Cake Transfers

This weekend I had three cakes to make for a motorcycle group. I loved how they all turned out, and I got to try out a new technique: transfers. My sister told me about this technique over a year ago, but this is the first opportunity I had to try it for myself. Since I knew I had about an hour drive to make the delivery, I also knew this technique had better hold up to travel too. Here’s how the process works:

Step 1. Find the design that you want. For this cake, I used a design from one of the group’s shirts.

Motorcycle Shirt Design

Step 2. Place a piece of parchment paper on top of the design and trace using a permanent marker. I HIGHLY recommend using a very fine tip on your marker if it is as intricate a design as this one. This step took me about 35 minutes to complete.


Step 3. Flip over the parchment paper so that the design is inverted (and no ink ever touches your cake). Attached the parchment paper to a piece of cardboard (or a flat pan) with tape, but make sure it can fit in your freezer space. Then start filling in your design. For the first two cakes, I used a gel icing. I wasn’t as impressed with the gel, and it was much more difficult to work with for a first-timer like me. For this design, since it was WAY more intricate, I used buttercream. You can also use royal icing. I began with the lighter blue and a #2 round tip. When that was finished, I put it in the freezer for about 45 minutes. Then I went back in with the darker blue; froze it for 30 minutes, and finished with the yellow. I froze the finished design for an hour before applying it to the cake.


Step 4. While that was freezing, I covered my cake with vanilla buttercream icing. I used a 9″ round vanilla cake with a strawberry filling. To get my icing smooth, I did the best I could using my spatula, and after the icing set up for a little bit, I used a paper towel and my fondant smoother to get a smoother finish. This is after the first time around the cake with the paper towel. I went back over it one more time to get rid of those little ridges and bumps you see here.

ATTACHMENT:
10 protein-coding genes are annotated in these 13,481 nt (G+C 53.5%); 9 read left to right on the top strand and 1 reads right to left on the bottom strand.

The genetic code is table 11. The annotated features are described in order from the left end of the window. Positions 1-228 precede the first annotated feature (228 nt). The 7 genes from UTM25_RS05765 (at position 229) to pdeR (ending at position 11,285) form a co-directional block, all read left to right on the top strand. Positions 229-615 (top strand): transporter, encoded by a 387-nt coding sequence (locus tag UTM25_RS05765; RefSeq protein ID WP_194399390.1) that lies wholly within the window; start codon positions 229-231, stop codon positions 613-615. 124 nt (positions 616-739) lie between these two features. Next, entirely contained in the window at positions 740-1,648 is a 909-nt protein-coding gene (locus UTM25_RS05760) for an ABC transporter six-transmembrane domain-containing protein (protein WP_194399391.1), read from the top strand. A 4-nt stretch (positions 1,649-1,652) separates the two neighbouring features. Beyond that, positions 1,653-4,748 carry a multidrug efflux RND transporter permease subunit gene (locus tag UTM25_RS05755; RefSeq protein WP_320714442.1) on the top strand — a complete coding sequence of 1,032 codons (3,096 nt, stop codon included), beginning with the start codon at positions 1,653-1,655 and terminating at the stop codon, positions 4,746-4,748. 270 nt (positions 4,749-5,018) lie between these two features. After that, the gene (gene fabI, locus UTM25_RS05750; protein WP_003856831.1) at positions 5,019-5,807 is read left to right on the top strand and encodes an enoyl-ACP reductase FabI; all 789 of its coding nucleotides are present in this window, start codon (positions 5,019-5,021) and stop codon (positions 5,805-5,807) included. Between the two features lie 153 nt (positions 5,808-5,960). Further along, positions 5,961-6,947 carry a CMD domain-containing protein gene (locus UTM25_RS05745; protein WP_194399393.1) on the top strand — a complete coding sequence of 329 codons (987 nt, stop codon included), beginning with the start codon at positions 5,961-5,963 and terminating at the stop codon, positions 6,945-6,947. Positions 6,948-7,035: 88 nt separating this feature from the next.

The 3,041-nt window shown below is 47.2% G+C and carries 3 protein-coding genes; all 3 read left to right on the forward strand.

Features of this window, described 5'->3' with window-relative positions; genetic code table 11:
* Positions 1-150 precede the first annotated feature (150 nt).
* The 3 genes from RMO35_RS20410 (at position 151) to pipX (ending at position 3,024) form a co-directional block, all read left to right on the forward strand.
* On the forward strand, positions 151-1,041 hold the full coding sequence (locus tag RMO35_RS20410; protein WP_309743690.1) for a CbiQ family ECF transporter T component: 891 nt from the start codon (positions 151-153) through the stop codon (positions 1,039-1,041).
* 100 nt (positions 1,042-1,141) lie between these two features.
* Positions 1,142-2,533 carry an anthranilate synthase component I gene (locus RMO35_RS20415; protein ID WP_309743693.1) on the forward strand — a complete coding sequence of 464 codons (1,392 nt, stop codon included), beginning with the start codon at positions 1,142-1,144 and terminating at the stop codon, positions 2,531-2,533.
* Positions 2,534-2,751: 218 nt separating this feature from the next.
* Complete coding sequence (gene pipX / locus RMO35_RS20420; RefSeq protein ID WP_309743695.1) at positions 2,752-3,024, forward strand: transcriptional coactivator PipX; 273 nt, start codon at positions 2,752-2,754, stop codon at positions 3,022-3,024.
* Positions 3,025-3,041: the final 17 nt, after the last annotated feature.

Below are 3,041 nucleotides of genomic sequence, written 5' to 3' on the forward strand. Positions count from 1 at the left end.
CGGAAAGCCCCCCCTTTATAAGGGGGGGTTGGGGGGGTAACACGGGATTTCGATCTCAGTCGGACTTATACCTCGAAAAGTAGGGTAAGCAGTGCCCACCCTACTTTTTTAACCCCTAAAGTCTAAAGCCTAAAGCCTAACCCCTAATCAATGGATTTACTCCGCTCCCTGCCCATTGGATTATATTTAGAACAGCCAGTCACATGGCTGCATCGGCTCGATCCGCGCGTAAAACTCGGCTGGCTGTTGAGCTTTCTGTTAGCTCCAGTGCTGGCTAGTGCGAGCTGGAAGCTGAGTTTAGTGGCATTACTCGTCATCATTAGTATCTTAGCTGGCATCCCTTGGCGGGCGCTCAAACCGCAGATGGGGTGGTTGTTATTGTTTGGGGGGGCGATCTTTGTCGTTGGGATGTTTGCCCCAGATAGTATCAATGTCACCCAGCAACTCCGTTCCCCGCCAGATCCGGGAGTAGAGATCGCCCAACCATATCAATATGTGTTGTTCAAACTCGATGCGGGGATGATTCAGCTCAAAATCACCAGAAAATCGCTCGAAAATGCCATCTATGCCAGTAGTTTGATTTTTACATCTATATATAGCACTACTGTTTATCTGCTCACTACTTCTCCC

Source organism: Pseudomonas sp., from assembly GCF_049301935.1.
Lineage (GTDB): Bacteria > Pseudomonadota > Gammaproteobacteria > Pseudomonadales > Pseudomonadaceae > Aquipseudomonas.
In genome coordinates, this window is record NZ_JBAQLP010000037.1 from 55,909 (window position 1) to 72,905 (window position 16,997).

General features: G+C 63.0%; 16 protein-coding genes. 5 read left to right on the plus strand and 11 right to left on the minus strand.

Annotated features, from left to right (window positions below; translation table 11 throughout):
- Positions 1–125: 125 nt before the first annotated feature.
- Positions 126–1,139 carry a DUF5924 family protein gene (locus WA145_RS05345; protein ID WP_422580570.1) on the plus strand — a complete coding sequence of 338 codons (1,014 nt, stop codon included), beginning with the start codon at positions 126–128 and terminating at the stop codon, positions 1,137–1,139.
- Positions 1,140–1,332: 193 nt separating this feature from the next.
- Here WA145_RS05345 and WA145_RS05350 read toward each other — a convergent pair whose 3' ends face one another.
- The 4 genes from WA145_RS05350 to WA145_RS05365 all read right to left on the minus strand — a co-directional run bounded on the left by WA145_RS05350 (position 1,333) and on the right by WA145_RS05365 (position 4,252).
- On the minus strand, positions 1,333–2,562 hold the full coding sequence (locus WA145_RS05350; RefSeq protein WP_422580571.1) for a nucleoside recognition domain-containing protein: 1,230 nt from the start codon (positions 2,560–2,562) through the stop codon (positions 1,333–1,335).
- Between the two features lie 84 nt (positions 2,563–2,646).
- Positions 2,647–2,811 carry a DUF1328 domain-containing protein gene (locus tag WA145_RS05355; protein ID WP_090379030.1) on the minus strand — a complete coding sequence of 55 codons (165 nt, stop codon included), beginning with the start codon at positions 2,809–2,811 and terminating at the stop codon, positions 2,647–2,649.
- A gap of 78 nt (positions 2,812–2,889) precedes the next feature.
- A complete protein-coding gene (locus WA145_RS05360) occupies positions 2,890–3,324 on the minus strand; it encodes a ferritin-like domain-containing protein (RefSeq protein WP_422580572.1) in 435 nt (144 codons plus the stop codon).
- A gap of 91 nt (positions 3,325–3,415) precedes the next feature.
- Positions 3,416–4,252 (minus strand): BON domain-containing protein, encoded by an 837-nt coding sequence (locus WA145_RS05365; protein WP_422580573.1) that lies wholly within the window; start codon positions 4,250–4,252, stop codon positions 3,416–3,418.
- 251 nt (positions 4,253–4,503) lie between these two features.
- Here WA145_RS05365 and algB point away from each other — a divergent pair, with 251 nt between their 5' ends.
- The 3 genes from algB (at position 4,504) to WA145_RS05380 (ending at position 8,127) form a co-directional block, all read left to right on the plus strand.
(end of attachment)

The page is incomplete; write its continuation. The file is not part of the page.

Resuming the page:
Step 5. To transfer the design to the cake, you will want to make sure your design is completely frozen. As soon as it starts to warm up, it will be much more difficult to transfer. I pressed my design into the cake using a soft small paintbrush. Then I very slowly and carefully peeled off the parchment paper. I managed to ding up the top of my cake a little in the transfer process, but my top decorate edging will cover that up. Other than a couple of small touch up areas (that capital B was quite the challenge), it was perfect.


Step 6. Add the finishing touches and viola:


I will definitely be using this technique again the future! Here are the other two cakes I did using this technique. The first one I used a black gel icing. The top banner did not turn out correctly at all because the gel was runny at first, so I had to go over it with icing instead. Not happy with how that part turned out, but the motorcycle part is pretty freakin’ awesome if I do say so myself.

Motorcycle cake 2 (1)

The last cake, which was actually the first cake I made out of these three, I used a blue gel icing, and that was a virtual disaster. I bought a ready made pre-colored gel, and it was just awful. The entire design has to be gone over with buttercream icing. I should have just used the buttercream icing transfer instead of the gel. Lesson learned. However, everyone seemed to be impressed anyway, so I guess all was not lost after all. This was also a transfer onto fondant instead of buttercream.

Motorcycle cake 2 (2)

I learned a lot and had a ton of fun doing it (like always). 🙂 Hope you had a great weekend!

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